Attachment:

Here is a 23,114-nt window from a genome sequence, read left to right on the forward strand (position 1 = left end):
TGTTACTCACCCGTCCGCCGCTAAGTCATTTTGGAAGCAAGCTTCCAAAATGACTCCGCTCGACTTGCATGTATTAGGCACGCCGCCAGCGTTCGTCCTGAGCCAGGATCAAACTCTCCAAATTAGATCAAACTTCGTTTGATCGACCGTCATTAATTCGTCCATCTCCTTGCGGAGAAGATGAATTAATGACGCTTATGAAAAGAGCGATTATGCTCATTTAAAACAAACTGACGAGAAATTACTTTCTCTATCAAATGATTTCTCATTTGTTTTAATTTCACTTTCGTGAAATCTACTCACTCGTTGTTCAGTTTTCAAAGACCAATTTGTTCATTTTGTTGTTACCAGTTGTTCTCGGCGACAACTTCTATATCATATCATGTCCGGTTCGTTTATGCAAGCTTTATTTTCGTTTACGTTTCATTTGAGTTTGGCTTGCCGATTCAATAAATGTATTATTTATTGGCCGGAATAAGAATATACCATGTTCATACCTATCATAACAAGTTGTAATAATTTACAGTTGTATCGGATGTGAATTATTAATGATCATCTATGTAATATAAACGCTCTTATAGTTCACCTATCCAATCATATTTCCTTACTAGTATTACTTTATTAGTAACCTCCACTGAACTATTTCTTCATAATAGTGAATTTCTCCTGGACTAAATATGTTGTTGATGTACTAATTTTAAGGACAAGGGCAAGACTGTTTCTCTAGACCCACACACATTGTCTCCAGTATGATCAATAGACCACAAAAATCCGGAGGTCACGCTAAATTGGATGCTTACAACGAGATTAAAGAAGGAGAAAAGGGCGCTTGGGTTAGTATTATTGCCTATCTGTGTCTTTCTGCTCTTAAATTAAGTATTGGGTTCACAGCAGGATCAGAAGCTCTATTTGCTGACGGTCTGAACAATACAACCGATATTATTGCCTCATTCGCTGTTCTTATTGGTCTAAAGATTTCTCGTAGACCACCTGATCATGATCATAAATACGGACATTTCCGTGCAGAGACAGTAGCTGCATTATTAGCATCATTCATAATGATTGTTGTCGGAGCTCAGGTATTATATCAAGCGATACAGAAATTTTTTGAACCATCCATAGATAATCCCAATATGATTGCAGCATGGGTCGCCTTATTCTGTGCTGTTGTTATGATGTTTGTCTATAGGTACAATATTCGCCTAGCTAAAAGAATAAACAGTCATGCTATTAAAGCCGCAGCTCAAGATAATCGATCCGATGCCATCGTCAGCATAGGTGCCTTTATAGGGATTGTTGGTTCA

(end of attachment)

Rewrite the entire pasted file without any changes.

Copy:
Here is a 23,114-nt window from a genome sequence, read left to right on the forward strand (position 1 = left end):
TGTTACTCACCCGTCCGCCGCTAAGTCATTTTGGAAGCAAGCTTCCAAAATGACTCCGCTCGACTTGCATGTATTAGGCACGCCGCCAGCGTTCGTCCTGAGCCAGGATCAAACTCTCCAAATTAGATCAAACTTCGTTTGATCGACCGTCATTAATTCGTCCATCTCCTTGCGGAGAAGATGAATTAATGACGCTTATGAAAAGAGCGATTATGCTCATTTAAAACAAACTGACGAGAAATTACTTTCTCTATCAAATGATTTCTCATTTGTTTTAATTTCACTTTCGTGAAATCTACTCACTCGTTGTTCAGTTTTCAAAGACCAATTTGTTCATTTTGTTGTTACCAGTTGTTCTCGGCGACAACTTCTATATCATATCATGTCCGGTTCGTTTATGCAAGCTTTATTTTCGTTTACGTTTCATTTGAGTTTGGCTTGCCGATTCAATAAATGTATTATTTATTGGCCGGAATAAGAATATACCATGTTCATACCTATCATAACAAGTTGTAATAATTTACAGTTGTATCGGATGTGAATTATTAATGATCATCTATGTAATATAAACGCTCTTATAGTTCACCTATCCAATCATATTTCCTTACTAGTATTACTTTATTAGTAACCTCCACTGAACTATTTCTTCATAATAGTGAATTTCTCCTGGACTAAATATGTTGTTGATGTACTAATTTTAAGGACAAGGGCAAGACTGTTTCTCTAGACCCACACACATTGTCTCCAGTATGATCAATAGACCACAAAAATCCGGAGGTCACGCTAAATTGGATGCTTACAACGAGATTAAAGAAGGAGAAAAGGGCGCTTGGGTTAGTATTATTGCCTATCTGTGTCTTTCTGCTCTTAAATTAAGTATTGGGTTCACAGCAGGATCAGAAGCTCTATTTGCTGACGGTCTGAACAATACAACCGATATTATTGCCTCATTCGCTGTTCTTATTGGTCTAAAGATTTCTCGTAGACCACCTGATCATGATCATAAATACGGACATTTCCGTGCAGAGACAGTAGCTGCATTATTAGCATCATTCATAATGATTGTTGTCGGAGCTCAGGTATTATATCAAGCGATACAGAAATTTTTTGAACCATCCATAGATAATCCCAATATGATTGCAGCATGGGTCGCCTTATTCTGTGCTGTTGTTATGATGTTTGTCTATAGGTACAATATTCGCCTAGCTAAAAGAATAAACAGTCATGCTATTAAAGCCGCAGCTCAAGATAATCGATCCGATGCCATCGTCAGCATAGGTGCCTTTATAGGGATTGTTGGTTCA